The production’s wrought simpleness doesn’t hinder the final product, but it does leave you saddened that Damian Lillard’s ear for beats isn’t as profound. It works for what he is going for, and if it doesn’t affect you, then this is for you. It connects on many fronts, as the production does fit the style cleanly. As well, the features bring a lot of energy to elevate the surrounding aspects of the album. And fortunately, it doesn’t take away from the focal point, Damian’s rapping.

Rating: 7 out of 10.

YG & Mozzy – Kommunity Service: Review

YG and Mozzy have always been rappers to turn out great pieces of work, one after the other, but as of recent their final products have been teetering on mediocrity as they try to blend into trends. YG has never been slowing his lyrical and technical abilities, but his recent work has had weird sonic directions, that hearing something nuanced is like a breath of fresh air. Mozzy has always had this distinguished swagger that brings more than his slow flows tell you. So upon hearing about their collaboration album, Kommunity Service, it gave me a small hype as I awaited the release. It delivers in many ways, as Kommunity Service feels more grounded and nuanced to the modern bounce centric west coast hip-hop that made both such monumental talents in the rap world. It has enough to keep in rotation as we hear the side of YG from the first half of the 2010s in rare, but note peak form, while Mozzy contributes as expected.

Kommunity Service opens on a bold note. YG and Mozzy flow over a flipped version of the instrumental to “Wanksta” by 50 Cent. This new take yearns for melodies and on-beat flows, and YG is the only one to truly make a splash on it despite Mozzy having some solid bars and trying to flow in melody. It is after this, where the album starts to get interesting and nuanced within production. It contains a west coast tune up; specifically in their melodic bounce overtones on most of the instrumentals. Though it is to their benefit they get bonafide producers like Tariq Beats and DJ Swish; the latter of which produced some of YG’s best work and the bombastic political anthem “FDT,” while the former has had his hand on the stellar “EAST COAST,” by A$AP Ferg and working with Californian rappers like Nipsey Hussle.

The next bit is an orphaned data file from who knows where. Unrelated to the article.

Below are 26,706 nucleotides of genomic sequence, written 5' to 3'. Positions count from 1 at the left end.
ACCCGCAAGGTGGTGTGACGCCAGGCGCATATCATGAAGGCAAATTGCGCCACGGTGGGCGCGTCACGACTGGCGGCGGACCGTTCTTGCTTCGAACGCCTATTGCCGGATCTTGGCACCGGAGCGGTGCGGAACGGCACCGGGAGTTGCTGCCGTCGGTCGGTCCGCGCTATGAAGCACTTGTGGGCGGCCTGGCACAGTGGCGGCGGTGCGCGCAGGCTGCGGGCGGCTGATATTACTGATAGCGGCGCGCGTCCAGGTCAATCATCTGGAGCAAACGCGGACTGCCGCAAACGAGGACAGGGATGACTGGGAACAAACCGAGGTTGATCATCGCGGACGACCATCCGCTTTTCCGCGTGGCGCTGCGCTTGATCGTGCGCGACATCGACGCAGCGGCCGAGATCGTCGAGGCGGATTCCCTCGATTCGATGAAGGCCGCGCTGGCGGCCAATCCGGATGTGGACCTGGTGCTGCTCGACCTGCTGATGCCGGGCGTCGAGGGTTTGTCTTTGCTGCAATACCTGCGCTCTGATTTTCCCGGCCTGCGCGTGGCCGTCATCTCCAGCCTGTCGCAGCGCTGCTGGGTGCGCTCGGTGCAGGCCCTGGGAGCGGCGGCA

There are many high points in the production, but the features can make or break the whole track they are a part of. There are some significant highlights like G Herbo on “Dangerous,” and “First 48” with some Californian staples, D3SZN, Celly Ru, and E Mozzy.” It is reminiscent of posse cuts that embolden the west coast sound, which distinguished the music prominent to the areas, specifically the Bay Area, where this comes across as a modernized version with a big LA rapper – i.e. “Dusted & Disgusted,” with E40, Mac Mall, Tupac, and Spice 1. The distinguishing mark being on the flows and production that resonates with the area. 

“Vibe With You,” in particular blends this off-putting acoustic riff over a simple percussion pattern that falls too inline with the many other boring love/relationship tracks. Ty Dolla $ign sounds like he is phoning it in as well. It is easily forgettable and one that could have been left out. Similarly this feeling comes on the track that precedes it, “MAD,” with Young M.A. who doesn’t bring much to the table. She feels too much like an outlier and even worse when the quality of the verse and delivery is subpar. It isn’t like the bouncy and bombastically fun “Toot It Up,” with Tyga, which is a prototypical booty bounce party track but it is delivered well with hypnotic flows and tolerable production. And outside of the aforementioned “Vibe With You,” and “Gangsta,” the other solo outings from the two are phenomenal.

YG and Mozzy have this unique equilibrium that fleshes that kinetic energy from one with vibrant and fun flows in YG, and while Mozzy keeps it within constant motion no matter the tempo/pacing. It is why some of the best highlights are in the tracks that contain no features, and those are both “Bompton to Oak Park” and “Bite Down.” The former is this beautifully bombastic gangster rap anthem that exhumes monstrous flexes, while the latter is a somber take at their personal lives, which has arisen from their reputation and status in their respective gang and celebrity status. It bounds the varying party tracks into something that explores a new brotherhood from YG and Mozzy.

The album cover’s homage to the DMX and Nas vehicle Belly embodies a lot of the themes reflected in Kommunity Service, like brotherhood and gang violence, which they never shy away from on the album. When it’s brought to life they strive above some of their more mundane outputs. It isn’t the most perfect album, but it has many highs and worth a listen. 

Rating: 7 out of 10.